Amongst the millions of tourists who flock to Cambodia each year most travel the well-trodden paths to and from Angkor Wat, however few visit the remote, relatively undiscovered site of Banteay Chhmar. Not only are the levels of tourist numbers at Angkor Wat becoming a burden on both the archaeology and infrastructure of the site, but there is also a growing notion that tourism sites can and should be sustainable economic drivers for local communities.
Banteay Chhmar is a shining example of this approach in action and, with new archaeological discoveries shedding further light on the scale and significance of the Khmer civilisation and the site itself, this hidden monument is just waiting to emerge from the shadows of the encroaching jungle.
Located in north-western Cambodia, experts have suggested that Banteay Chhmar was a military centre during the 12<sup>th – 13<sup>th centuries at the height of the Khmer empire's power and played a key role in defence and civil governance. According to Dr Peter Sharrock of SOAS, it might also have supported a revolutionary public health and hospital network.
Indeed, the scale and complexity of Banteay Chhmar's infrastructure and engineering suggests that it was likely to have been a twin hub of the empire along with Angkor. The grand plans of King Jayavarman VII saw a the construction of a 1km arcaded enclosure wall around the temple, carved with detailed bas-reliefs telling the story of the Ancient Khmer, depicting royal processions, battles and exquisite Buddhist images.
For almost 1,000 years, the site has been the victim of both the relentless march of the jungle and systematic pillage and looting, including several unique friezes of the multi-armed Avalokiteshvara deities. The inner temple complex slowly collapsed and many of the once proud face-towers disappeared into the undergrowth. This situation worsened during Cambodia's civil war in the 1970s. Since 1992, the site has remained among Cambodia's top-listed sites for nomination to UNESCO's World Heritage List.
In 2008, Global Heritage Fund began exploratory conservation work at the site and, in partnership with the Cambodian Ministry of Culture and Fine Arts and the APSARA National Authority established a wide-ranging conservation, master plan and community development project at the site.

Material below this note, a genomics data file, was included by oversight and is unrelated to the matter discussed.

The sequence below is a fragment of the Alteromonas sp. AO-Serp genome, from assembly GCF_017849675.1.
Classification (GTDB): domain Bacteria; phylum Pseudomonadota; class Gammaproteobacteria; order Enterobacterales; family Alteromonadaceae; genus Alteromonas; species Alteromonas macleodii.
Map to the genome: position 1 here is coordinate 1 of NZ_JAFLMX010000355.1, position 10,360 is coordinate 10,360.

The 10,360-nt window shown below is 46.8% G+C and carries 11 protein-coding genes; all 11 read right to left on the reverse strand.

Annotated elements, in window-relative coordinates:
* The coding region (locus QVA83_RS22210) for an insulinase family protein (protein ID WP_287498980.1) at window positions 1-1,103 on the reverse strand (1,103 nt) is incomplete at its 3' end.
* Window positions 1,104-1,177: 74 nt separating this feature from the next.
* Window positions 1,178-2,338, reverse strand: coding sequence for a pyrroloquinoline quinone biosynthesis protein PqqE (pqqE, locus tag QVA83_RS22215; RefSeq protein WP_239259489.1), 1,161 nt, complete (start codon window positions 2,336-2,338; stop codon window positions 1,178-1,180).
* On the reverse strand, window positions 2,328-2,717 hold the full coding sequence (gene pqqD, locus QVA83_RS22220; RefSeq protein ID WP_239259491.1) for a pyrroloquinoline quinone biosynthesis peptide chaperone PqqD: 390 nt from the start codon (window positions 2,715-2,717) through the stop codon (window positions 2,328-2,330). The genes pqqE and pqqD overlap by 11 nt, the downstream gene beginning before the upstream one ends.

Part of this has involved the development of the Community-Based Tourism (CBT) to help local people living and working around Banteay Chhmar both acquire a deep understanding of the site and benefit from it economically and socially. Mobilising local people around the protection of endangered monuments is fundamental to GHF's work and is critical for creating projects, which dually serve social and heritage preservation needs.
There will always be arguments over the impact that tourism has on historic sites and local people with the footfall in places like Angkor resulting in calls for tourist caps, but the CBT approach is entirely focused on sustainability. While private businesses benefiting from tourist hotspots retain their profits, the CBT income from visitors is for the benefit of the villagers and, to date, has seen funds reinvested in initiatives such as waste collection, a children's library and the opening of a local restaurant.
For tourists, the unique experience of the CBT offers the chance to delve into the life and culture of rural Cambodia through homestays in a traditional wooden 'slit house'. Added extras like guided excursions to remote temples and a village concert may at first glance appear to be generic 'tourist traps' but the hospitality of the villagers and the relatively small numbers of intrepid visitors means that events like a traditional krapeu (sitar) concert in a clearing near the temple entrance quickly feels more like a family party than a tourist performance.
The remoteness of the site is both a blessing and a curse. Tourists arrive having travelled via a combination of bus, shared taxi and even tuk-tuk on what was once a series of gravel and dirt roads which formally offered effective protection of the site, however the new and improved road from the resort town of Siem Reap will certainly bring more visitors and connect up the supply lines for the conservation project.
This conservation work has already seen major success, including reassembly of around 70% of the vertical sections of south-east sector wall, restoration of one of the famous face towers and conservation of the stunning bas-reliefs. New archaeological discoveries revealed by a recent lidar aerial survey of the site have further revealed the extent of the work yet to be done and the scale of the Khmer achievements in construction; sites such as quarries, geometric urban designs, canal and reservoir systems are giving archaeologists and historians new insight into the socio-economic landscape of the Khmer empire.
2015 saw a year on year increase in CBT tourists of 8%, and a 20% increase in total income. The project continues to go from strength to strength and this, coupled with additional projects such as private guided tours with academics, are helping generate the much needed funds to ensure the rich cultural heritage of Cambodia is protected for future generations and continues to have a positive impact on the daily lives of the people closest to it.
Cathy Giangrande is Director of Global Heritage Fund UK